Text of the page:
Nominalism is the belief that signifiers, appearances, and perceived, sensed reality have no weight and do not show the deeper truth. In The Canterbury Tales, especially in the Pardoner’s Prologue and Tale, Geoffrey Chaucer affirms nominalism. In the Pardoner’s Prologue, the Pardoner admits that he is not who he appears to be and that his relics are fake. In his paradoxical tale, the Pardoner condemns the vice of avarice, which he is guilty of practicing. Although the tale means what it appears to mean about morality, for the Pardoner, the words he speaks have no moral value. Chaucer not only affirms nominalism in the Pardoner’s Prologue and Tale but also in other parts of the book, such as in the disclaimers by various narrators. In The Canterbury Tales, Geoffrey Chaucer uses his characters and their tales to affirm nominalism.
The Pardoner is a noble ecclesiastic who sells indulgences. Being a man of the church, he appears to be holy, pious, and better than common people, but in reality, he is no less of a sinner than anyone else. In his prologue, he admits that he is deceitful and that his relics are not authentic. He says his “intention is to win money, not at all to cast out sins”, and he would never “intentionally live in poverty” (Chaucer 511-513). He preaches arrogantly to dissemble his true intentions. His social status as a pardoner is true in name only. An authentic pardoner would live like the apostles and care about helping sinners, but the Pardoner admits to wanting “money, wool, cheese, and wheat, even if it is given by the poorest page, or the poorest widow in a village, although her children will die of starvation” (513). Chaucer reveals through the Pardoner that people are not who they seem.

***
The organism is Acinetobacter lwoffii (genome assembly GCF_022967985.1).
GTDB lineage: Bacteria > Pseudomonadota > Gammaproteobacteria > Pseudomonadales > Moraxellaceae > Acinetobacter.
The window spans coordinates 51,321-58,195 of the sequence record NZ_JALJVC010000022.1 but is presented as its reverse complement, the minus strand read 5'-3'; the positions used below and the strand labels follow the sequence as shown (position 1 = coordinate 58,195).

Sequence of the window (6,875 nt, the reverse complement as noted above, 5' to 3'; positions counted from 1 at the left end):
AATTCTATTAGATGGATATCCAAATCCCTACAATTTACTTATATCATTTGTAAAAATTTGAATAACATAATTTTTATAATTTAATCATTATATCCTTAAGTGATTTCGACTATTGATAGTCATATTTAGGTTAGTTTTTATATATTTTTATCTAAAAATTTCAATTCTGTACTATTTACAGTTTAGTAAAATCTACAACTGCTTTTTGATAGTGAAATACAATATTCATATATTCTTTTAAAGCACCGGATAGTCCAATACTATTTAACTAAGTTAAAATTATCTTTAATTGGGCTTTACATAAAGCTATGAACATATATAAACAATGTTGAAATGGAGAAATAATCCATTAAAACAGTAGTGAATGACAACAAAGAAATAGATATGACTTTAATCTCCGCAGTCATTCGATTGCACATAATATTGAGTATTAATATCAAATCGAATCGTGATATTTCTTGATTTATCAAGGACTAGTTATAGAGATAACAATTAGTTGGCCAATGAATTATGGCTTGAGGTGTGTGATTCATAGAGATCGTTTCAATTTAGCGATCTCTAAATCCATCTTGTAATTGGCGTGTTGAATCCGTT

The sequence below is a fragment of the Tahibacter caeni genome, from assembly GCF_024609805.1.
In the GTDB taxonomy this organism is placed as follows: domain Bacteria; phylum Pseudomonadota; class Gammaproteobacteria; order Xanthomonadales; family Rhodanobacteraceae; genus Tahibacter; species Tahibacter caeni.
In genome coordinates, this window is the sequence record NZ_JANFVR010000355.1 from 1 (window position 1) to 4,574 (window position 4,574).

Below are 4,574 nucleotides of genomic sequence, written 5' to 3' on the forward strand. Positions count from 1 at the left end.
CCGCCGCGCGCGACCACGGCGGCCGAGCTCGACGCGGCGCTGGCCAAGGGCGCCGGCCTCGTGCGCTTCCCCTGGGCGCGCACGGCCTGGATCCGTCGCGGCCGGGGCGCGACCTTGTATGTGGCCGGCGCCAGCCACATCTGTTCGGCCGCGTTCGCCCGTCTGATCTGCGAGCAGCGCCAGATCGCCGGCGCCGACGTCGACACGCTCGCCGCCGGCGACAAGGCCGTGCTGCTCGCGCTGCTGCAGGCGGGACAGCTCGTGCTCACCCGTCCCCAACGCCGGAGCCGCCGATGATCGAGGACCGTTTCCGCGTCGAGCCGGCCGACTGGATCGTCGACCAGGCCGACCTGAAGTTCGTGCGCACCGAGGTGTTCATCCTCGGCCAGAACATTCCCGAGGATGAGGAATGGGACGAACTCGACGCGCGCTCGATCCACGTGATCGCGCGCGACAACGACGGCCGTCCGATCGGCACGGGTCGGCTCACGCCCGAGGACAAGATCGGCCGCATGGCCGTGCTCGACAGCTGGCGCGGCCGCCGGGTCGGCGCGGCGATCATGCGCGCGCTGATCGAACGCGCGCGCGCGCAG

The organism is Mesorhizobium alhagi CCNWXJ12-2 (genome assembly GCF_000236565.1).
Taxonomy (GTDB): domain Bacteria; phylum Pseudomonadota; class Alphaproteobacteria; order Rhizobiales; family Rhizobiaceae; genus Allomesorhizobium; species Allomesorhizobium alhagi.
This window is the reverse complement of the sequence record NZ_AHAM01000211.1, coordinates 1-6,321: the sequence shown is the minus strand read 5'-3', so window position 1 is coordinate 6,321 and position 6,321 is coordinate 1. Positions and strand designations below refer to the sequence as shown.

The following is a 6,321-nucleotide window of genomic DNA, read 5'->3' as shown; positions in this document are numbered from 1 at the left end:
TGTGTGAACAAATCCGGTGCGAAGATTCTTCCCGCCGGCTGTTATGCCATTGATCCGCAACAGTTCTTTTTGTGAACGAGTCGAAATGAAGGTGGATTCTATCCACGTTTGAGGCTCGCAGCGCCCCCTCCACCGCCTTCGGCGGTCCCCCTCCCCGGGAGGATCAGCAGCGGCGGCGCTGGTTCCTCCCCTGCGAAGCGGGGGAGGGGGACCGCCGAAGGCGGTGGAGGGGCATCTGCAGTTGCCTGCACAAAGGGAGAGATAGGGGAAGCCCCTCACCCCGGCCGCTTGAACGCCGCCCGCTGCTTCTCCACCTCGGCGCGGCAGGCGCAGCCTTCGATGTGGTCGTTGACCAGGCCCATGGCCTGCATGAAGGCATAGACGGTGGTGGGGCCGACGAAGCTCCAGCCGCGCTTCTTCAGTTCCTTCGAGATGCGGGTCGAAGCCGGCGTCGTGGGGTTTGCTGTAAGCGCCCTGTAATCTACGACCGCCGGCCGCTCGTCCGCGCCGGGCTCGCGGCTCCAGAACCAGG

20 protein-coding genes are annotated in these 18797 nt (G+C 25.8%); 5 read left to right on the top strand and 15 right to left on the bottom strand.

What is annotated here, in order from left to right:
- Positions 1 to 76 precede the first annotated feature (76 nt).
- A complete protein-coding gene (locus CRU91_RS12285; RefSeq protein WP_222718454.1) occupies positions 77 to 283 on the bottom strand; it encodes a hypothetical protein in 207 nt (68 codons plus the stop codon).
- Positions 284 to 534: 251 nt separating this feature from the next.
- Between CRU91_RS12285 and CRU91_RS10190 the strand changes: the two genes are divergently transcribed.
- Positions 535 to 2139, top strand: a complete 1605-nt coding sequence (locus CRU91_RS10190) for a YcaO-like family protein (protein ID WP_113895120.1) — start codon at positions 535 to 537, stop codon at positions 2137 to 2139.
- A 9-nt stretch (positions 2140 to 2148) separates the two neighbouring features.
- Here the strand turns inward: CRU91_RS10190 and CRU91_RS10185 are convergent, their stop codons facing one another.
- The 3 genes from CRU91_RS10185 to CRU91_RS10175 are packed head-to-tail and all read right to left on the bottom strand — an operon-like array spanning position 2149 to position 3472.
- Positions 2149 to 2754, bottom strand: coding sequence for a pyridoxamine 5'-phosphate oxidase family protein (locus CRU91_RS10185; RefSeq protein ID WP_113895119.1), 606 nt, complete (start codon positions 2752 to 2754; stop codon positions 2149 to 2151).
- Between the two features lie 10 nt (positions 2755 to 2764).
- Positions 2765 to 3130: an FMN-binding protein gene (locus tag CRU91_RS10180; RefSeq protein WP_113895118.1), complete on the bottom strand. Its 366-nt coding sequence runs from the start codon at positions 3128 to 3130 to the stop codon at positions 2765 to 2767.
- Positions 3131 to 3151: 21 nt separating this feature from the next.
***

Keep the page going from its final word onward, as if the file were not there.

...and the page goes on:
The relationship between the Pardoner’s Prologue and the Pardoner’s Tale also shows nominalism. The Pardoner’s Tale represents the sermons the Pardoner gives. The theme of his tale is “the love of money is the root of all evil” which is the same theme he uses in his sermons (507). He is a successful pardoner because he can tell moral tales without being moral himself. This is possible because of nominalism. If Chaucer were proving realism, the Pardoner would either be a holy, moral person, and could only tell moral tales, or the Pardoner would be immoral and would not be able to tell moral tales. However, Chaucer is proving nominalism, so the Pardoner appears to be different from who he actually is and is able to tell a useful and moral tale.
The Pardoner’s Tale reveals the hypocrisies in life because the Pardoner condemns avarice, yet he practices it. In the tale, the three men encounter death because of their love for gold. The Pardoner also has a love for money, refusing to live in poverty and willing to take money from a poor...